See also: grót, gröt, and grøt

EnglishEdit

PronunciationEdit

Etymology 1Edit

From grotto, by shortening, or French grotte.

NounEdit

grot (plural grots)

  1. (poetic) A grotto.
    • 1819, John Keats, La Belle Dame sans Merci:
      She took me to her elfin grot, / And there she wept, and sigh'd full sore, / And there I shut her wild wild eyes / With kisses four.

Etymology 2Edit

Back-formation from grotty.

NounEdit

grot (countable and uncountable, plural grots) (Britain)

  1. (slang, uncountable) Any unpleasant substance or material.
  2. (slang, countable) A miserable person.

AnagramsEdit


AfrikaansEdit

EtymologyEdit

From Dutch grot, either directly from Italian grotta or indirectly via French grotte, from Latin crypta, from Ancient Greek κρυπτός (kruptós).

PronunciationEdit

NounEdit

grot (plural grotte, diminutive grotjie)

  1. cave, cavern
    Kuiergaste mag die grot net met 'n gids binnegaan.
    Tourists may enter the cave only with a guide.
    Synonym: spelonk

DutchEdit

EtymologyEdit

Borrowed directly from Italian grotta or indirectly via French grotte, from Latin crypta, from Ancient Greek κρυπτός (kruptós). Doublet of crypte, krocht, and gruft.

PronunciationEdit

NounEdit

grot f (plural grotten, diminutive grotje n)

  1. cave, cavern
    Twaalf mensen waren omgekomen, nadat ze in een grot verdwaald geraakt waren.
    Twelve people had passed away, after they had got lost inside a cave.

SynonymsEdit

Derived termsEdit

Related termsEdit

DescendantsEdit

  • Afrikaans: grot

AnagramsEdit


LuxembourgishEdit

AdjectiveEdit

grot

  1. neuter nominative of gro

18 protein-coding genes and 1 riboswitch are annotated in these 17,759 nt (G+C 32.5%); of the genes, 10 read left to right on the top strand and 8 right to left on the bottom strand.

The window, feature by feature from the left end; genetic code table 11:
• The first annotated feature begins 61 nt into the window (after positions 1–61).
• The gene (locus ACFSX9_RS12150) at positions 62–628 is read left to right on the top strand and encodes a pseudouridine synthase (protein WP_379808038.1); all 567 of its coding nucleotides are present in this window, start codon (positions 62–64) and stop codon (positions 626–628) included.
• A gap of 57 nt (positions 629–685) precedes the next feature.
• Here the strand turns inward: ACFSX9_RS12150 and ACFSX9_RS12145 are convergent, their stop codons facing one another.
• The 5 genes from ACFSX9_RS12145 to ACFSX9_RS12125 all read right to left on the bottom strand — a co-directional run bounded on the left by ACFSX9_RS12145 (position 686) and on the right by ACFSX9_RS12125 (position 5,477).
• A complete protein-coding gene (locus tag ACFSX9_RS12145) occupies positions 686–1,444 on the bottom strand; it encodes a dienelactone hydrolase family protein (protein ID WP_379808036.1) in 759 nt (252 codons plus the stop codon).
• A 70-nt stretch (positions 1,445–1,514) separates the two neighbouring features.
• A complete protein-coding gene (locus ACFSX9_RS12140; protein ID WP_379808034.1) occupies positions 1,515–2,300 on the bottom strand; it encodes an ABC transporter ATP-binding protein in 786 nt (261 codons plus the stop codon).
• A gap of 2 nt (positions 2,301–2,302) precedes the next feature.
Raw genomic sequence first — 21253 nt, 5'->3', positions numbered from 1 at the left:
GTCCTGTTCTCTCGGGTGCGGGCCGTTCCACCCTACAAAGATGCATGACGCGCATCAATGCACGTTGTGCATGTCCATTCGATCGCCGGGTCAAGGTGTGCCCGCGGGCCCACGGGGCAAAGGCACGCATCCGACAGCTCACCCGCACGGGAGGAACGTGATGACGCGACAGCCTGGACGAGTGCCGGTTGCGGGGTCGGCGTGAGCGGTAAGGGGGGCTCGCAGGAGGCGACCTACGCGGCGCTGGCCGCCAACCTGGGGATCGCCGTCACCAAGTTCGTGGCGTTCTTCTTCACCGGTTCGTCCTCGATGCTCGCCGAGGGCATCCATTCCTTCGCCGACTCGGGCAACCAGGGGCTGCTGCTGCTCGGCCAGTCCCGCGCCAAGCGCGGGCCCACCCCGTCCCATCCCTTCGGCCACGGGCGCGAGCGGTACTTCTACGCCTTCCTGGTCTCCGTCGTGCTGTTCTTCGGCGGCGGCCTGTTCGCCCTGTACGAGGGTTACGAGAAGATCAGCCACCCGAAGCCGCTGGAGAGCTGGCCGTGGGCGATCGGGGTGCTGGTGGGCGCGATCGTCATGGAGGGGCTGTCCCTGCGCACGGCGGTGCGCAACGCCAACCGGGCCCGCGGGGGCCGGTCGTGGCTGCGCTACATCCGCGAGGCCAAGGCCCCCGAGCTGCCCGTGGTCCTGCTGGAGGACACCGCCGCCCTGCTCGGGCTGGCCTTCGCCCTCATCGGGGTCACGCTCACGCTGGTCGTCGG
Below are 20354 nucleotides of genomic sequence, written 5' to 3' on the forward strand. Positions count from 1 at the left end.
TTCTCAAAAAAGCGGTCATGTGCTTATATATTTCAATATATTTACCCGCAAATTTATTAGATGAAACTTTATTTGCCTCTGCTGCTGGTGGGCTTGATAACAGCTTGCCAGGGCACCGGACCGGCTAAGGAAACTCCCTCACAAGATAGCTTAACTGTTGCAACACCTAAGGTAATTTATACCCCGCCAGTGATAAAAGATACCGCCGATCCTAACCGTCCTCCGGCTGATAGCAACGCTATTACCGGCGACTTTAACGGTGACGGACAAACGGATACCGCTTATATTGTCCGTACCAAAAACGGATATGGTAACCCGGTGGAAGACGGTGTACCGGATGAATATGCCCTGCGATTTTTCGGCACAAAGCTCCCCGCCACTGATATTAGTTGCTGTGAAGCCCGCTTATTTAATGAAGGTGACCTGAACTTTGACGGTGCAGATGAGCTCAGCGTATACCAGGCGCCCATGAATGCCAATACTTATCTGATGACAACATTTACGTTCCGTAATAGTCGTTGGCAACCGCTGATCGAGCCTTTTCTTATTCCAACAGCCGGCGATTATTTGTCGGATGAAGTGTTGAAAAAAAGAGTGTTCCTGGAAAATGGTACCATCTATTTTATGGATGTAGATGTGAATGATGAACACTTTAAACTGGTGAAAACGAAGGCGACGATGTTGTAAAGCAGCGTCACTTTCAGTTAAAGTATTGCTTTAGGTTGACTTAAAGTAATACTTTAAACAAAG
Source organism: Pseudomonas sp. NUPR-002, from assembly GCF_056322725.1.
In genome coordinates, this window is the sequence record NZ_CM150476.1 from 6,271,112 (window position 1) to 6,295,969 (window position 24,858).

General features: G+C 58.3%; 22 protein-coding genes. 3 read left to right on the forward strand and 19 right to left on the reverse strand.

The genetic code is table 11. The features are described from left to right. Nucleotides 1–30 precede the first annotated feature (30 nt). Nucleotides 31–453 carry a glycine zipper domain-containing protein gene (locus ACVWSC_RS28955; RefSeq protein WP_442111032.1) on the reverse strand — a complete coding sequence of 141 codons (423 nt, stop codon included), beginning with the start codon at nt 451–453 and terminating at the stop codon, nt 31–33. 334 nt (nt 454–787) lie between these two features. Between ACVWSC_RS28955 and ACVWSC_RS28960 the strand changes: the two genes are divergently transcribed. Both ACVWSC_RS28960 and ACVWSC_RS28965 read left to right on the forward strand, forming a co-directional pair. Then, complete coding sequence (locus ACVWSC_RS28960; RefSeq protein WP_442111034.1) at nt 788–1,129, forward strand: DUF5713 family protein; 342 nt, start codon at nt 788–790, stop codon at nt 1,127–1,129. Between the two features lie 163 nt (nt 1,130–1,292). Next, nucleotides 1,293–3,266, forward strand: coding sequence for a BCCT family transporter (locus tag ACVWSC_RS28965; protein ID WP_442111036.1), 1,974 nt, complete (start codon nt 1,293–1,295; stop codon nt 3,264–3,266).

2. neuter accusative of gro

Middle EnglishEdit

Etymology 1Edit

From Old English grot, from Proto-Germanic *grutą.

Alternative formsEdit

PronunciationEdit

  • IPA(key): /ɡrɔːt/, /ɡrɔt/

NounEdit

grot (plural grotes)

  1. groat
DescendantsEdit
ReferencesEdit

Etymology 2Edit

From Middle Dutch groot.

Alternative formsEdit

PronunciationEdit

NounEdit

grot (plural grotes or grottes)

  1. A groat or other silver coin of similar value, traditionally worth four pennies, or the weight corresponding to that coin.
DescendantsEdit
ReferencesEdit

Old DutchEdit

EtymologyEdit

From Proto-Germanic *grautaz.

AdjectiveEdit

grōt

  1. big, large
  2. great

InflectionEdit

This adjective needs an inflection-table template.

DescendantsEdit

Further readingEdit

  • “grōt”, in Oudnederlands Woordenboek[1], 2012

Old EnglishEdit

PronunciationEdit

NounEdit

grot n

  1. particle
  2. fragment

DeclensionEdit

DescendantsEdit


Old SaxonEdit

EtymologyEdit

From Proto-Germanic *grautaz, whence Old English great.

AdjectiveEdit

grōt (comparative grōtoro, superlative grōtost)

  1. great

DeclensionEdit


DescendantsEdit


PolishEdit

 
Polish Wikipedia has an article on:
Wikipedia pl

PronunciationEdit

NounEdit

grot m inan

  1. arrowhead

DeclensionEdit

NounEdit

grot m inan

  1. mainsail

DeclensionEdit

NounEdit

grot f

  1. genitive plural of grota

Further readingEdit

  • grot in Wielki słownik języka polskiego, Instytut Języka Polskiego PAN
  • grot in Polish dictionaries at PWN